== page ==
There’s a very lovely, new interview with Emilia and her mum on the dailymail website – read it below and don’t forget to take a look at the gorgeous photos from the photoshoot as well!
Stylish mother and daughter Joanna David and Emilia Fox are joined by Jo Fairley for a trying-on session in the run-up to the Jacques Vert Group Mum & Me Coatwalk event in association with YOU supporting Think Pink, which celebrates this special bond with a chance for you to find your perfect winter coat.
For more information about how you can join Emilia Fox and Joanna David at the Jacques Vert Group Mum & Me Coatwalk event in association with YOU supporting Think Pink click here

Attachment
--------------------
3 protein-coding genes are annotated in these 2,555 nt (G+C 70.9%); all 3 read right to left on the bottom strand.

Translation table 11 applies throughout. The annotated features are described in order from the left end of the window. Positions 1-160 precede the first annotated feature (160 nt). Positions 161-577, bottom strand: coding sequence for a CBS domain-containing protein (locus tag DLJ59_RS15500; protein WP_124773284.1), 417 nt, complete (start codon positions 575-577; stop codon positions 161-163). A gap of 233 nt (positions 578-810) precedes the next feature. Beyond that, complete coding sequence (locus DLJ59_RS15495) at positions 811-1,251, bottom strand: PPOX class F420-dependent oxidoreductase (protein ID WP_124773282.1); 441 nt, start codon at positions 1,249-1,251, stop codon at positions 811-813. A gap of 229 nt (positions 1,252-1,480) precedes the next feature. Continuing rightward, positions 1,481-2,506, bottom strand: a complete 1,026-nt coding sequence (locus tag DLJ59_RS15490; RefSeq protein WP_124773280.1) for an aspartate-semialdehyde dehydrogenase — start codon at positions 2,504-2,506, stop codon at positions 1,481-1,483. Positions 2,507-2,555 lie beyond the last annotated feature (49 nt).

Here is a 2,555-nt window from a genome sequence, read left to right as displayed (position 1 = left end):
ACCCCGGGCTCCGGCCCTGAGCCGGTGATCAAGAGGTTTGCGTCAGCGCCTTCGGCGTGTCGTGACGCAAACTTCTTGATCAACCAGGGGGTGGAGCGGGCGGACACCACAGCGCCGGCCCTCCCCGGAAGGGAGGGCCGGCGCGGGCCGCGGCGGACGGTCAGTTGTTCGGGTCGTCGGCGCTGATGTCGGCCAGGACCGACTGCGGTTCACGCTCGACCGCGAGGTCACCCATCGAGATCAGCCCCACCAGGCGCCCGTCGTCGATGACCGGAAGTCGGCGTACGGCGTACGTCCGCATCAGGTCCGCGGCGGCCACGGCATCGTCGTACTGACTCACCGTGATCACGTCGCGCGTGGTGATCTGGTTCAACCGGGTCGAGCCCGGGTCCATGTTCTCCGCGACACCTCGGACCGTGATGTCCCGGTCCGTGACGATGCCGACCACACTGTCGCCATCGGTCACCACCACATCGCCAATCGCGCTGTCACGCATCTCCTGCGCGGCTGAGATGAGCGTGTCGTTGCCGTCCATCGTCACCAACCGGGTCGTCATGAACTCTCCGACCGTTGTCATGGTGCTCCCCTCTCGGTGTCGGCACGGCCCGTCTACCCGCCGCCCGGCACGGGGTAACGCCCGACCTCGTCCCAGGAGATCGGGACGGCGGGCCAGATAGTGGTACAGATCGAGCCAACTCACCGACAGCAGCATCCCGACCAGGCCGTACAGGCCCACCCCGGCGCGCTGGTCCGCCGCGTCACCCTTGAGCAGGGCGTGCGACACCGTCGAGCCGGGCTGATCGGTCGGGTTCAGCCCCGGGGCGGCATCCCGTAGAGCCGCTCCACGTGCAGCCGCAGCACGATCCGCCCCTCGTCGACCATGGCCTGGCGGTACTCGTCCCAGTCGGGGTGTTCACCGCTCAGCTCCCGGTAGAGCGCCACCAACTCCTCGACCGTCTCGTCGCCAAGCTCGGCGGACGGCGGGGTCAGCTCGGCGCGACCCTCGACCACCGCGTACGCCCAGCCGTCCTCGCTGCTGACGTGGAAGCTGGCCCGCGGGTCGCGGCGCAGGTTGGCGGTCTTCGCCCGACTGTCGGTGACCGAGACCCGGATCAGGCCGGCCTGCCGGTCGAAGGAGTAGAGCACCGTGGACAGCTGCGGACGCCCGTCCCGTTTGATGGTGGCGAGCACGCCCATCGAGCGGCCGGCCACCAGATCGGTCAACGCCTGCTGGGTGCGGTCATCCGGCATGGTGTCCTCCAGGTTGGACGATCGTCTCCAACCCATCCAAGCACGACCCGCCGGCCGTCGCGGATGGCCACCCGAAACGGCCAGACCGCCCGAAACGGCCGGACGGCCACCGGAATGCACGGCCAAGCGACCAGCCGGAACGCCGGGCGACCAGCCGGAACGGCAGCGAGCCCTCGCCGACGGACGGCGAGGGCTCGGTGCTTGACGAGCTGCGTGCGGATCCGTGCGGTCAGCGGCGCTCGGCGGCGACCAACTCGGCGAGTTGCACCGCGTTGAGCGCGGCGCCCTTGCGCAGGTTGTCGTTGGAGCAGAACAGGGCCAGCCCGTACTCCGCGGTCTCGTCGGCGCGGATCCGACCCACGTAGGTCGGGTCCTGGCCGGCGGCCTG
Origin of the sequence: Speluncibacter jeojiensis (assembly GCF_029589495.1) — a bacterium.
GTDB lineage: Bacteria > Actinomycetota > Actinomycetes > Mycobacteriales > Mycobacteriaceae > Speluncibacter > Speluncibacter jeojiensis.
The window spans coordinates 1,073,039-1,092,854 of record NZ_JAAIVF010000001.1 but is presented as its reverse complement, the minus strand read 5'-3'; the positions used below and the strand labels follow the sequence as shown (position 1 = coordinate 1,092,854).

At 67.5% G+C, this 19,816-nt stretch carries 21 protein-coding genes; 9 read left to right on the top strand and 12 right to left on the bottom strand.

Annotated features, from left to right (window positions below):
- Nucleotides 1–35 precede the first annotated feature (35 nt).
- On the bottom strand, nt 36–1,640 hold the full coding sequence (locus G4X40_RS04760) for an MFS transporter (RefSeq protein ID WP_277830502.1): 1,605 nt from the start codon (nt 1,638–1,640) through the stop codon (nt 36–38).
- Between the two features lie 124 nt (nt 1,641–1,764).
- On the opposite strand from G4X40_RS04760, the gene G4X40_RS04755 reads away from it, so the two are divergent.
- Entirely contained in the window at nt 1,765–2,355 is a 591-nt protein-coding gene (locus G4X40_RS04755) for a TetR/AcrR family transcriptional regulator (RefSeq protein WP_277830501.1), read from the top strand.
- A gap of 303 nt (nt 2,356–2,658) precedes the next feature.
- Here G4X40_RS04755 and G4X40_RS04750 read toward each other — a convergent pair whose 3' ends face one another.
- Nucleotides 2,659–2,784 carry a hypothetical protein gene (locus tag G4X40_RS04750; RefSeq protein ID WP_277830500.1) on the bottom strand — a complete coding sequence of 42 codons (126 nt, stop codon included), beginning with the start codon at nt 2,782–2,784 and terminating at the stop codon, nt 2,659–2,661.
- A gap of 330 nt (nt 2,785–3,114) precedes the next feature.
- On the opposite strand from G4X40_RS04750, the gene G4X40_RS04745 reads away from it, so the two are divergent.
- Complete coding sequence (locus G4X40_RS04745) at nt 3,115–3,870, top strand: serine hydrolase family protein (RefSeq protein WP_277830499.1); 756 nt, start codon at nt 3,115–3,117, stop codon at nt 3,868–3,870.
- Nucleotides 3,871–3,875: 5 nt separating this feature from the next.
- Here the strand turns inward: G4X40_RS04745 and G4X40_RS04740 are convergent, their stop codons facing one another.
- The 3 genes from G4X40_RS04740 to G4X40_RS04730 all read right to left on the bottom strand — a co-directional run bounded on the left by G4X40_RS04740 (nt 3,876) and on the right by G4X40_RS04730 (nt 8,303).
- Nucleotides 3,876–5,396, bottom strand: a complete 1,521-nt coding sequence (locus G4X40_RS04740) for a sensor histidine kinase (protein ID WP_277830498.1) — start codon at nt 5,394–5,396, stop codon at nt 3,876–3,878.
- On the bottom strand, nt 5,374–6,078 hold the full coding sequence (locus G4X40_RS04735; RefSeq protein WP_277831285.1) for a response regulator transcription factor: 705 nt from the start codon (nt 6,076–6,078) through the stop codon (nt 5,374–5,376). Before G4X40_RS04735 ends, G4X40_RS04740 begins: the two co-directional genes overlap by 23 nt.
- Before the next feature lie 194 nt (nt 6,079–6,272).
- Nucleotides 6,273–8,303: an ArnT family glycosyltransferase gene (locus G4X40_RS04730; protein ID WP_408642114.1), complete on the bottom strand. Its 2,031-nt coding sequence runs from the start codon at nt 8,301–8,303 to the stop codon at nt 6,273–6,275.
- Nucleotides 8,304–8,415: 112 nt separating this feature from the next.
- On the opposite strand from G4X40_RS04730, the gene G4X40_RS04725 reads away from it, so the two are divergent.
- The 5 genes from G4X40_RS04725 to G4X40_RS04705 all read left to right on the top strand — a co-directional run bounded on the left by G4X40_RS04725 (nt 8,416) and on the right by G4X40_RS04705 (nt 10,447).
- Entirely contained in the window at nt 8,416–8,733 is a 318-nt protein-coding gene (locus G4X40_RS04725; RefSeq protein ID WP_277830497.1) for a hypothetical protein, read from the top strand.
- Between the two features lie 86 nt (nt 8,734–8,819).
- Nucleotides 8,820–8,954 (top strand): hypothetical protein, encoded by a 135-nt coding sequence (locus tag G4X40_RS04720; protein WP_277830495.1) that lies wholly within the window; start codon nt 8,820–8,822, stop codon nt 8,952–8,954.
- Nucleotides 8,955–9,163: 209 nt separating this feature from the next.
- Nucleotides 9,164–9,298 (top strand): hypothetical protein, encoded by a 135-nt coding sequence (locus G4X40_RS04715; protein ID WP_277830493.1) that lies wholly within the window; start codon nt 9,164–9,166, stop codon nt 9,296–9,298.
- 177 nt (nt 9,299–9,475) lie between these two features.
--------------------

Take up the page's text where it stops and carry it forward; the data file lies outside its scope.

Joanna David and her daughter Emilia Fox seem to have the kind of relationship that every mother and daughter long for. Their sheer enjoyment at being together for the photoshoot radiates affectionately out of every (perfect) pore of their English rose complexions as they cosy up for the photographer.
Actually, the pair positively leapt at the chance of being snapped in each other’s company for once, rather than separately, to publicise whichever play/film each might be working on: the latest instalments in respectively illustrious acting careers.
In Emilia’s case this means the next series of Silent Witness, and in Joanna’s – oh, the excitement – the new series of Downton Abbey, in which she makes an appearance as the Duchess of Yeovil.